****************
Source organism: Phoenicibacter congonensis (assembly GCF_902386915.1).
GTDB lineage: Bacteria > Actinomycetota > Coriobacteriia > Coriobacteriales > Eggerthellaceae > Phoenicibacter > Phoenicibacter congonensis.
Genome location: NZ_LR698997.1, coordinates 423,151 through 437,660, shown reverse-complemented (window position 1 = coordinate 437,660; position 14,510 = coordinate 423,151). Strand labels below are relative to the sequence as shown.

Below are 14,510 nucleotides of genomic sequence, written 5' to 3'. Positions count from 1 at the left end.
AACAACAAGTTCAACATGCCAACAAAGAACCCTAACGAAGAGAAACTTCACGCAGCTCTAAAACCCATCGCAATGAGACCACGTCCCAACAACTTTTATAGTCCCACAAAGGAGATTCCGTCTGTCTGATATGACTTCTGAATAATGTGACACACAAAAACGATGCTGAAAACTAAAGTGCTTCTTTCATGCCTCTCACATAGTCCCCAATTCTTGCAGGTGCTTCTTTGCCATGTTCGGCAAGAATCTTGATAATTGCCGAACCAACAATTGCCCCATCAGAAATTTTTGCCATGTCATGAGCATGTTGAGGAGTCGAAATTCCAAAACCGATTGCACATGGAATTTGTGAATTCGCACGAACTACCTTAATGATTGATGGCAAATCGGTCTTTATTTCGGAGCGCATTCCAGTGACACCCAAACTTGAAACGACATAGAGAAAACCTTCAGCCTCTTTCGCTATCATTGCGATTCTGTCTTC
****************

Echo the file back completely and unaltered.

Source organism: Phoenicibacter congonensis (assembly GCF_902386915.1).
GTDB lineage: Bacteria > Actinomycetota > Coriobacteriia > Coriobacteriales > Eggerthellaceae > Phoenicibacter > Phoenicibacter congonensis.
Genome location: NZ_LR698997.1, coordinates 423,151 through 437,660, shown reverse-complemented (window position 1 = coordinate 437,660; position 14,510 = coordinate 423,151). Strand labels below are relative to the sequence as shown.

Below are 14,510 nucleotides of genomic sequence, written 5' to 3'. Positions count from 1 at the left end.
AACAACAAGTTCAACATGCCAACAAAGAACCCTAACGAAGAGAAACTTCACGCAGCTCTAAAACCCATCGCAATGAGACCACGTCCCAACAACTTTTATAGTCCCACAAAGGAGATTCCGTCTGTCTGATATGACTTCTGAATAATGTGACACACAAAAACGATGCTGAAAACTAAAGTGCTTCTTTCATGCCTCTCACATAGTCCCCAATTCTTGCAGGTGCTTCTTTGCCATGTTCGGCAAGAATCTTGATAATTGCCGAACCAACAATTGCCCCATCAGAAATTTTTGCCATGTCATGAGCATGTTGAGGAGTCGAAATTCCAAAACCGATTGCACATGGAATTTGTGAATTCGCACGAACTACCTTAATGATTGATGGCAAATCGGTCTTTATTTCGGAGCGCATTCCAGTGACACCCAAACTTGAAACGACATAGAGAAAACCTTCAGCCTCTTTCGCTATCATTGCGATTCTGTCTTC